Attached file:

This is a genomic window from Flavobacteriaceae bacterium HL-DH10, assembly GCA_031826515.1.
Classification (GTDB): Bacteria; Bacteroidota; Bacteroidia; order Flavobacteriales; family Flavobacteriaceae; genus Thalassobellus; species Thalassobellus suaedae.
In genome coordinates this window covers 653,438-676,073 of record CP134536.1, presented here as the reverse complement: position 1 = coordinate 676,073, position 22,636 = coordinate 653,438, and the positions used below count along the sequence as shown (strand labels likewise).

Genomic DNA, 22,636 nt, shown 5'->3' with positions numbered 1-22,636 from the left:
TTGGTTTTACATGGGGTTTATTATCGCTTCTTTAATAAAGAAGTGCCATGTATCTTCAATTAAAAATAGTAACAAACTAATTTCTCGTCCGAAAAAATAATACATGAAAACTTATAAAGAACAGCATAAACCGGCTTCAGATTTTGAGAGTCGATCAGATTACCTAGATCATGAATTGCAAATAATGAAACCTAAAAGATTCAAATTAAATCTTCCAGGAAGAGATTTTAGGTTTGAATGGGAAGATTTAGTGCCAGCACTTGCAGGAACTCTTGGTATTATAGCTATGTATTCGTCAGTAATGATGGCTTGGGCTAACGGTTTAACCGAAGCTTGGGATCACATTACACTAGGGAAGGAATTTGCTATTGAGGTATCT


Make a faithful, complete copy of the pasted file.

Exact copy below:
This is a genomic window from Flavobacteriaceae bacterium HL-DH10, assembly GCA_031826515.1.
Classification (GTDB): Bacteria; Bacteroidota; Bacteroidia; order Flavobacteriales; family Flavobacteriaceae; genus Thalassobellus; species Thalassobellus suaedae.
In genome coordinates this window covers 653,438-676,073 of record CP134536.1, presented here as the reverse complement: position 1 = coordinate 676,073, position 22,636 = coordinate 653,438, and the positions used below count along the sequence as shown (strand labels likewise).

Genomic DNA, 22,636 nt, shown 5'->3' with positions numbered 1-22,636 from the left:
TTGGTTTTACATGGGGTTTATTATCGCTTCTTTAATAAAGAAGTGCCATGTATCTTCAATTAAAAATAGTAACAAACTAATTTCTCGTCCGAAAAAATAATACATGAAAACTTATAAAGAACAGCATAAACCGGCTTCAGATTTTGAGAGTCGATCAGATTACCTAGATCATGAATTGCAAATAATGAAACCTAAAAGATTCAAATTAAATCTTCCAGGAAGAGATTTTAGGTTTGAATGGGAAGATTTAGTGCCAGCACTTGCAGGAACTCTTGGTATTATAGCTATGTATTCGTCAGTAATGATGGCTTGGGCTAACGGTTTAACCGAAGCTTGGGATCACATTACACTAGGGAAGGAATTTGCTATTGAGGTATCT